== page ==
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In the Company of Animals: A Study of Human-Animal Relationships (Canto original series) Paperback – 13 Aug 1996


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In the Company of Animals: A Study of Human-Animal Relationships (Canto original series) + Animals and Society: An Introduction to Human-Animal Studies + Humans and Other Animals: Cross-Cultural Perspectives on Human-Animal Interactions (Anthropology, Culture and Society)
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Product details

  • Paperback: 316 pages
  • Publisher: Cambridge University Press; 2nd Revised edition edition (13 Aug 1996)
  • Language: English
  • ISBN-10: 0521577799
  • ISBN-13: 978-0521577793
  • Product Dimensions: 13.8 x 1.8 x 21.6 cm
  • Average Customer Review: 4.3 out of 5 stars  See all reviews (3 customer reviews)
  • Amazon Bestsellers Rank: 356,638 in Books (See Top 100 in Books)
  • See Complete Table of Contents

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Product Description

Review

'Arguing by copious example in a thoroughly well-researched and well-written book, Serpell demonstrates that pet-keeping appeals both to a wide variety of cultures throughout the world, and to all social classes within Western society.' Stephen Jay Gould, The New York Review of Books

'In the Company of Animals is a work of cross-cultural panache. Serpell writes passionately and well about a subject that seems to have fallen between the cracks of specialisations. His overview is sweeping and provocative.' R. Z. Sheppard, Time Magazine

'… why did James Serpell feel the need to write a book in defence of pet-keeping? Surely this is one aspect of human behaviour that requires no advocacy. But read on. Indeed, read his book, for it is full of fascinating comments on a subject that many of us have taken for granted.' Desmond Morris, BBC Wildlife

Book Description

What purpose, if any, do pets really serve? Are they simply an outlet for misplaced love? Or four-legged friends who help us to satisfy vital emotional needs? Exploring the phenomenon of pet-keeping across history and between cultures, this thought-provoking study reassesses our relationships with animals and the natural world.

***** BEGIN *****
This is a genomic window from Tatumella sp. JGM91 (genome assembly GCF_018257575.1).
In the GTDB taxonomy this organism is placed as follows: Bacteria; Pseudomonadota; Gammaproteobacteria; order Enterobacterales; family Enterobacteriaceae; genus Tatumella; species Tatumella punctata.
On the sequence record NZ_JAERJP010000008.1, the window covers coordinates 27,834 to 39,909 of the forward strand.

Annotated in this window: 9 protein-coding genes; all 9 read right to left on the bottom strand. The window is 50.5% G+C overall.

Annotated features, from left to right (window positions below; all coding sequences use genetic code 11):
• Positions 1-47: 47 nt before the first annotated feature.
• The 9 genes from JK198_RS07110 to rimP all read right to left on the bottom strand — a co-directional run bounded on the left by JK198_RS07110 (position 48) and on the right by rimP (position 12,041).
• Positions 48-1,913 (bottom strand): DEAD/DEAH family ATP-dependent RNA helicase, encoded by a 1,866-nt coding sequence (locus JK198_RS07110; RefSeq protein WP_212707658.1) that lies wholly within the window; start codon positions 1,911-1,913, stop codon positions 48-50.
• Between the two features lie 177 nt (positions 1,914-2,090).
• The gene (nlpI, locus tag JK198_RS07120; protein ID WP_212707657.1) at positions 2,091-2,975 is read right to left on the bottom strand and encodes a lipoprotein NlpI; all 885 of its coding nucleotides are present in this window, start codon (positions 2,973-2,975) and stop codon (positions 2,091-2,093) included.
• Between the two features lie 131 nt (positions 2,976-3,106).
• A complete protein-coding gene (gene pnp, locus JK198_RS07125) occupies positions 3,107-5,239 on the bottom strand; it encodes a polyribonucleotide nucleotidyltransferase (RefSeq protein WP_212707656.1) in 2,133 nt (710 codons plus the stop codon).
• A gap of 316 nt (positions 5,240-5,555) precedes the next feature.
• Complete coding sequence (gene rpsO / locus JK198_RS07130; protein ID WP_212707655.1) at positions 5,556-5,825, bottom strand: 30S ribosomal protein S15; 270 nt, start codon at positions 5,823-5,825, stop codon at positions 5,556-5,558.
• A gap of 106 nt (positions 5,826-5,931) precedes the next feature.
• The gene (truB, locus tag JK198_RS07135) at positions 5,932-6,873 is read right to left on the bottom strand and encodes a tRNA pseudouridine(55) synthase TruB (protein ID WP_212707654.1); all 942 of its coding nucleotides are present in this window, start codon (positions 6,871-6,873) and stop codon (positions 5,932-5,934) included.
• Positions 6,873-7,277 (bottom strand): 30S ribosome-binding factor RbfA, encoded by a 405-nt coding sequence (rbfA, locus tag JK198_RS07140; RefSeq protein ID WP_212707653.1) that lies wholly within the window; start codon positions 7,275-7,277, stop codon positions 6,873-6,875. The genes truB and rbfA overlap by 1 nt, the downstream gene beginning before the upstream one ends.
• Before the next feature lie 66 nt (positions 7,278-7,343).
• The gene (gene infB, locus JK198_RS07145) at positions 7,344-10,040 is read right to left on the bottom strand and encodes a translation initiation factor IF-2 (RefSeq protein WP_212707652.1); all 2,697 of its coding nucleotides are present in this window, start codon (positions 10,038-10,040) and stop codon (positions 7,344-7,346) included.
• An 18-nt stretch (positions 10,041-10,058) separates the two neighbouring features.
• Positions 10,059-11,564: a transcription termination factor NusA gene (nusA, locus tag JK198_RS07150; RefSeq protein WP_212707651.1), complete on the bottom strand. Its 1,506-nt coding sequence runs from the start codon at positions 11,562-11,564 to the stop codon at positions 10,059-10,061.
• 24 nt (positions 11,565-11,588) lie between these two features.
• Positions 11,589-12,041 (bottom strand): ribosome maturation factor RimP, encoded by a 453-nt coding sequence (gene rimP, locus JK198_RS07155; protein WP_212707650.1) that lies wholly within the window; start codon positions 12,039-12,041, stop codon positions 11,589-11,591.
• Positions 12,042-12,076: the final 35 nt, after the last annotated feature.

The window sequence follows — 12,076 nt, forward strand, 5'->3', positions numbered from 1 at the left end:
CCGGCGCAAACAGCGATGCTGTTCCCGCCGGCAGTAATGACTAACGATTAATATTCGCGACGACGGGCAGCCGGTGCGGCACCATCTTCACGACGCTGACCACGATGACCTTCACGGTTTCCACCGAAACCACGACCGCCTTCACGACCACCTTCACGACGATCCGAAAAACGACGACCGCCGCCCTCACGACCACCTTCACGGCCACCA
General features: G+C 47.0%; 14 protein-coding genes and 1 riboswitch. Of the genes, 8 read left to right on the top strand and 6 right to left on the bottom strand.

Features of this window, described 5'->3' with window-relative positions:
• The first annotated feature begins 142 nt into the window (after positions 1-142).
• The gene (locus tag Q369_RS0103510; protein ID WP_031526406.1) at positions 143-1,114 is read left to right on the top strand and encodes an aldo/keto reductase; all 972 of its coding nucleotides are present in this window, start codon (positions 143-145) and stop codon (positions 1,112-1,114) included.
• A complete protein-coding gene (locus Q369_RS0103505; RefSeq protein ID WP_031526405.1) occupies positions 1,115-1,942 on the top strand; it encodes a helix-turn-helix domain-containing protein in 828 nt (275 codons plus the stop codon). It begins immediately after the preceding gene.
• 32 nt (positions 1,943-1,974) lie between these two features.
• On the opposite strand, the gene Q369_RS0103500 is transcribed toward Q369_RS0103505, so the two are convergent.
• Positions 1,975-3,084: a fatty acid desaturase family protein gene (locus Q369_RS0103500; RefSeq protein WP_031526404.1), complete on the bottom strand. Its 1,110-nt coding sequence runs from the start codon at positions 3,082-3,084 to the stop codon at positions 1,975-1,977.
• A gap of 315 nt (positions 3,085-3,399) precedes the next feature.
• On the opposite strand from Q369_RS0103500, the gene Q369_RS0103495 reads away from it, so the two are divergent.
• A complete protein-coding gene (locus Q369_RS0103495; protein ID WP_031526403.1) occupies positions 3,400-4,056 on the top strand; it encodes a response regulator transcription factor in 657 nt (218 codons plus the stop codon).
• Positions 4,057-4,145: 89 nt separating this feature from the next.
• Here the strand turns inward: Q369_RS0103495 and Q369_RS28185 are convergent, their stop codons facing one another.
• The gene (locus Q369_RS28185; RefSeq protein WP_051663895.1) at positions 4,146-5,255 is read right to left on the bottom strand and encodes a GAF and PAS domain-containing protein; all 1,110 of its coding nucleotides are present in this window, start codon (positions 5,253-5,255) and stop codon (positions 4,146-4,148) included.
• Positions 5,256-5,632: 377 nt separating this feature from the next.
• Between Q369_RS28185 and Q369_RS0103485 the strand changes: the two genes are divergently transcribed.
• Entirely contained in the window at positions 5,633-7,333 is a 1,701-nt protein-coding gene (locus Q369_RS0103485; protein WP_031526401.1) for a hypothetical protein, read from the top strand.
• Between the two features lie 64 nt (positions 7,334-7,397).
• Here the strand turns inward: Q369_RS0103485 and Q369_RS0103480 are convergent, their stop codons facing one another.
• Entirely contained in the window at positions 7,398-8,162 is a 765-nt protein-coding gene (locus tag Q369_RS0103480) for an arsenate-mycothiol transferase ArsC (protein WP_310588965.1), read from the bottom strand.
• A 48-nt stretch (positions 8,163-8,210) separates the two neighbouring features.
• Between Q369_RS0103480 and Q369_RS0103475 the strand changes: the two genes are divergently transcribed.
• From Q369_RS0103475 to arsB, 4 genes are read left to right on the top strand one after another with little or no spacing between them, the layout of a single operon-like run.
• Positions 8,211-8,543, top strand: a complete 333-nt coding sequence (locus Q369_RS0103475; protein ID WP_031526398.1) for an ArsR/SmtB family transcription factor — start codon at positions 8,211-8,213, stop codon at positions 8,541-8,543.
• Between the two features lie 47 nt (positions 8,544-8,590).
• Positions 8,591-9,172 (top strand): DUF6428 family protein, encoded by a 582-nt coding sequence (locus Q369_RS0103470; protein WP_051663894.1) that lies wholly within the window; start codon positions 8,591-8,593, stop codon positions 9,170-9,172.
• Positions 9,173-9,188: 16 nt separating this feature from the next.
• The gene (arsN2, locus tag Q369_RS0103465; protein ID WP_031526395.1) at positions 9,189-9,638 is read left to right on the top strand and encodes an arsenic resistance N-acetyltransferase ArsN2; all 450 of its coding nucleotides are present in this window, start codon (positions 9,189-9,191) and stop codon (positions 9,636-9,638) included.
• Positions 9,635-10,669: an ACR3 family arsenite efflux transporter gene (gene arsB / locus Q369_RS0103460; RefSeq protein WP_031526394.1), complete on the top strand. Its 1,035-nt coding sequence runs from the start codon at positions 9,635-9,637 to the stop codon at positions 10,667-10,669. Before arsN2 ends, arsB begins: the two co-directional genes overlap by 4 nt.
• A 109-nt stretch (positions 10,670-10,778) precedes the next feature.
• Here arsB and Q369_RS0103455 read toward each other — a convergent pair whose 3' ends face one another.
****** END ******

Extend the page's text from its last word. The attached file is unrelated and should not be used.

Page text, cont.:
Inside This Book (Learn More)
First Sentence
Until the end of the last global Ice Age, around 12,000 years ago, the human population of this planet derived all of its food and raw materials from wild animals and plants. Read the first page
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Front Cover | Copyright | Table of Contents | Excerpt | Index | Back Cover
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Customer Reviews

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Most Helpful Customer Reviews

11 of 11 people found the following review helpful By A Customer on 25 May 2001
Format: Paperback
Have you ever wondered why we have such inconsistent attitudes towards animals? For example, why we keep some species in poor conditions and then eat them while pampering others and treating them as members of our family? This is a thoroughly enjoyable read both for the layperson and those interested in research into the relationship between humans and other species. Serpell writes incredibly well; concepts are presented clearly and clarified with very very interesting examples. This really is a great book!
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By George E on 20 April 2014
Format: Paperback Verified Purchase
Thoroughly researched and engaging. A fascinating first class book, packed with historical context and studies about our relationship with, and attitudes towards, non-human animals. Well written and zero waffle.
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Format: Paperback Verified Purchase
would have liked to have seen more pictures in the book,
and the paper that the book is made from has a horrible texture about it
but it arrived and time and in the condition it was suppose to be in.
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Most Helpful Customer Reviews on Amazon.com (beta)

Amazon.com: 9 reviews
25 of 25 people found the following review helpful
The best introduction to human-animal studies 25 Aug 2003
By Harold Herzog - Published on Amazon.com
Format: Paperback